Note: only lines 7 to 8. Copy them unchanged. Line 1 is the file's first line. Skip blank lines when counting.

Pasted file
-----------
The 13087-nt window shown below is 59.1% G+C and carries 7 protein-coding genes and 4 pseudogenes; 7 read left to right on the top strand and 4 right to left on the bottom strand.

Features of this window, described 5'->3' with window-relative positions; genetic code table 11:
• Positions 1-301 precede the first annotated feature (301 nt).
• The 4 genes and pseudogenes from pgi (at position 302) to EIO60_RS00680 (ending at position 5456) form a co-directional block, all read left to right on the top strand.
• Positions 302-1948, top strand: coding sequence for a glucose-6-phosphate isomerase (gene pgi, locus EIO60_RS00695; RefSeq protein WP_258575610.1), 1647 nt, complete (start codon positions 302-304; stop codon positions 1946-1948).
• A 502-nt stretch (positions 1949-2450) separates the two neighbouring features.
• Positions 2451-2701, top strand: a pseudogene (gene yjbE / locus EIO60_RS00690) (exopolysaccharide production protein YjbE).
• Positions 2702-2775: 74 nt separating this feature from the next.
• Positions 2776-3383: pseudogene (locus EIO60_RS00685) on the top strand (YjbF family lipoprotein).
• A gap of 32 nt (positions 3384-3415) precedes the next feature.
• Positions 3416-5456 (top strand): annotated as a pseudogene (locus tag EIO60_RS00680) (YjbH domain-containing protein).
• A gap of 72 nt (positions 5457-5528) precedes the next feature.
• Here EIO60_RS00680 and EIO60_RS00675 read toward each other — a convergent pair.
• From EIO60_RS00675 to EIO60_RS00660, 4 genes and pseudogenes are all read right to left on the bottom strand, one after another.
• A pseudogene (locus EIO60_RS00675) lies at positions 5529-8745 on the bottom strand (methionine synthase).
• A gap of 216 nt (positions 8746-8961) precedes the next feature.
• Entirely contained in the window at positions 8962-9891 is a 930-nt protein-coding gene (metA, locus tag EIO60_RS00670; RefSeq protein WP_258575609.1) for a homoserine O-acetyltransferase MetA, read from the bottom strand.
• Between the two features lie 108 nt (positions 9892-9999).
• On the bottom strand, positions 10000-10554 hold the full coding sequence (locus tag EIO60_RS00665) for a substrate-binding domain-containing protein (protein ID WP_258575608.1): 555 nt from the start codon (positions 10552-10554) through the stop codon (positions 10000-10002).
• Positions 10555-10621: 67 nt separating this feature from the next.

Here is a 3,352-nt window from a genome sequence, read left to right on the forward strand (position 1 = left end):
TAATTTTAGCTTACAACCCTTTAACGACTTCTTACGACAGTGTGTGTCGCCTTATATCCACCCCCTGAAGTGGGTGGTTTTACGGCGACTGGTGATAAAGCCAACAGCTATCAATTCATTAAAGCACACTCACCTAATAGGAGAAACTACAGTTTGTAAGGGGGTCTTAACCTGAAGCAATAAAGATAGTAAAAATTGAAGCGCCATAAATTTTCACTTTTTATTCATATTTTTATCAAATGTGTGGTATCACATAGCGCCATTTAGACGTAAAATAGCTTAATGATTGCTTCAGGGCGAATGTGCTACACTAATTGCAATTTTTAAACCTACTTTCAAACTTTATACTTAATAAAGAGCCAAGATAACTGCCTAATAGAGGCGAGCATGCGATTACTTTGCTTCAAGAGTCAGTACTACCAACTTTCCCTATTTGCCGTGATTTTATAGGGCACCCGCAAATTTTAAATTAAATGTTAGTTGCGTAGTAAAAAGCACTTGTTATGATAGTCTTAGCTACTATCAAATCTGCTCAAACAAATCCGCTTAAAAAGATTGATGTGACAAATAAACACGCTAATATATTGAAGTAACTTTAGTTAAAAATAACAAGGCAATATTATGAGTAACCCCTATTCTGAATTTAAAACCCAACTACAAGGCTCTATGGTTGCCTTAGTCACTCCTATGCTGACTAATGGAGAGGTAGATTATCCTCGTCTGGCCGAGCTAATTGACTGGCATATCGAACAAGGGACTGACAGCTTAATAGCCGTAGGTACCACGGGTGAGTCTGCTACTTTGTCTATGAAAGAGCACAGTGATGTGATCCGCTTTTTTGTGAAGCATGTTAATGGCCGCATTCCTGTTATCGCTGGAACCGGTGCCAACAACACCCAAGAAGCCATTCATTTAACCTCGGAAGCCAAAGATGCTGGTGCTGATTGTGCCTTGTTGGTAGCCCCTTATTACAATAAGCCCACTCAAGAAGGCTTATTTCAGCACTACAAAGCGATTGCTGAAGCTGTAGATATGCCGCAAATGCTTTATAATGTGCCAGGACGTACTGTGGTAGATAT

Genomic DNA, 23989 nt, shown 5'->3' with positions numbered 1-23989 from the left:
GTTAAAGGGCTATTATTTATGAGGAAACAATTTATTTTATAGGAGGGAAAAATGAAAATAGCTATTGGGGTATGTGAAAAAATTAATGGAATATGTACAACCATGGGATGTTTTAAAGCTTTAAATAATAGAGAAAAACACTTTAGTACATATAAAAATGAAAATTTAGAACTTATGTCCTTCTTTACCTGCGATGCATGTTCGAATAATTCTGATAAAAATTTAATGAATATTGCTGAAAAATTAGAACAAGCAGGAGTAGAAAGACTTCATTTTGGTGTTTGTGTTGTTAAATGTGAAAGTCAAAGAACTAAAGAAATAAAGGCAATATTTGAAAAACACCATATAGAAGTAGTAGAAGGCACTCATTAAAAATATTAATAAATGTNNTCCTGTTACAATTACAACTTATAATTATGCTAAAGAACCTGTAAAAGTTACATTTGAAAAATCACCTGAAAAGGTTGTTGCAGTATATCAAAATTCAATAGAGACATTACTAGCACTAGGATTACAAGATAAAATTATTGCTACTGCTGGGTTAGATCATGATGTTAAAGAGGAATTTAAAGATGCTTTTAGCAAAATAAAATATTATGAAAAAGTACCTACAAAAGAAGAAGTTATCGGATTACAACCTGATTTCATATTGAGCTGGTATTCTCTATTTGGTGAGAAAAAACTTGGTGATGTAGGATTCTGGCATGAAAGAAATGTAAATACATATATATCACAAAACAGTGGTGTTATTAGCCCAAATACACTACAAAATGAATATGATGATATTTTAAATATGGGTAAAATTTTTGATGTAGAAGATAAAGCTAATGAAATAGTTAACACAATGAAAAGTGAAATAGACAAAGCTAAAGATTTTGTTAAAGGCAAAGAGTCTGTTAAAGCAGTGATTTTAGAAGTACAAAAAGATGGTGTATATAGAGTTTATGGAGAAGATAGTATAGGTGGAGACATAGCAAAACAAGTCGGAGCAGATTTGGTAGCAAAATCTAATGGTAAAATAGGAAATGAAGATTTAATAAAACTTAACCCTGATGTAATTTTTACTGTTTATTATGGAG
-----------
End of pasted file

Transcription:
• Positions 2451-2701, top strand: a pseudogene (gene yjbE / locus EIO60_RS00690) (exopolysaccharide production protein YjbE).
• Positions 2702-2775: 74 nt separating this feature from the next.